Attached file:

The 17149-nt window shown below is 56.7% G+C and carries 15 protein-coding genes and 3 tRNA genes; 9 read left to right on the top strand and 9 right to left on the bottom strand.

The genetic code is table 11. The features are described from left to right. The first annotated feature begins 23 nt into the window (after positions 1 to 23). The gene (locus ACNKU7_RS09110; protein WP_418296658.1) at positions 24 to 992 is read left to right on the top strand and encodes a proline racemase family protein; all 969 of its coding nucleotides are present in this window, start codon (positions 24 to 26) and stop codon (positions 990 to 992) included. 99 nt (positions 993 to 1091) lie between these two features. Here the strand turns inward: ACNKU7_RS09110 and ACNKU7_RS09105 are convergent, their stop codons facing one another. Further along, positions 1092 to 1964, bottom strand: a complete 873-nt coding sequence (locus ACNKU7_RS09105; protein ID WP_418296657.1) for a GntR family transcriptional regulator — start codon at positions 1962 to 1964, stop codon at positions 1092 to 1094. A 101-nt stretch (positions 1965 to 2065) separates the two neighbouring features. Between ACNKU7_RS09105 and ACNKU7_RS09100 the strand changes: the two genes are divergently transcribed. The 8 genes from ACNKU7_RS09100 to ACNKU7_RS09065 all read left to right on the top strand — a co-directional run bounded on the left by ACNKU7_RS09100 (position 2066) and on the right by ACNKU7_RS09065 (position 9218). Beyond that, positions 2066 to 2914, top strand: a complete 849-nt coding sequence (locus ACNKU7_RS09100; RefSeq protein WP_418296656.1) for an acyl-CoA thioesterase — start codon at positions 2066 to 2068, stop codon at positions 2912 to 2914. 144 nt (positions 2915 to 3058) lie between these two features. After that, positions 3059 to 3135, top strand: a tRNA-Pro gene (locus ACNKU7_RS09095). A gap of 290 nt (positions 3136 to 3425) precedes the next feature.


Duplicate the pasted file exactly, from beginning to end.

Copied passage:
The 17149-nt window shown below is 56.7% G+C and carries 15 protein-coding genes and 3 tRNA genes; 9 read left to right on the top strand and 9 right to left on the bottom strand.

The genetic code is table 11. The features are described from left to right. The first annotated feature begins 23 nt into the window (after positions 1 to 23). The gene (locus ACNKU7_RS09110; protein WP_418296658.1) at positions 24 to 992 is read left to right on the top strand and encodes a proline racemase family protein; all 969 of its coding nucleotides are present in this window, start codon (positions 24 to 26) and stop codon (positions 990 to 992) included. 99 nt (positions 993 to 1091) lie between these two features. Here the strand turns inward: ACNKU7_RS09110 and ACNKU7_RS09105 are convergent, their stop codons facing one another. Further along, positions 1092 to 1964, bottom strand: a complete 873-nt coding sequence (locus ACNKU7_RS09105; protein ID WP_418296657.1) for a GntR family transcriptional regulator — start codon at positions 1962 to 1964, stop codon at positions 1092 to 1094. A 101-nt stretch (positions 1965 to 2065) separates the two neighbouring features. Between ACNKU7_RS09105 and ACNKU7_RS09100 the strand changes: the two genes are divergently transcribed. The 8 genes from ACNKU7_RS09100 to ACNKU7_RS09065 all read left to right on the top strand — a co-directional run bounded on the left by ACNKU7_RS09100 (position 2066) and on the right by ACNKU7_RS09065 (position 9218). Beyond that, positions 2066 to 2914, top strand: a complete 849-nt coding sequence (locus ACNKU7_RS09100; RefSeq protein WP_418296656.1) for an acyl-CoA thioesterase — start codon at positions 2066 to 2068, stop codon at positions 2912 to 2914. 144 nt (positions 2915 to 3058) lie between these two features. After that, positions 3059 to 3135, top strand: a tRNA-Pro gene (locus ACNKU7_RS09095). A gap of 290 nt (positions 3136 to 3425) precedes the next feature.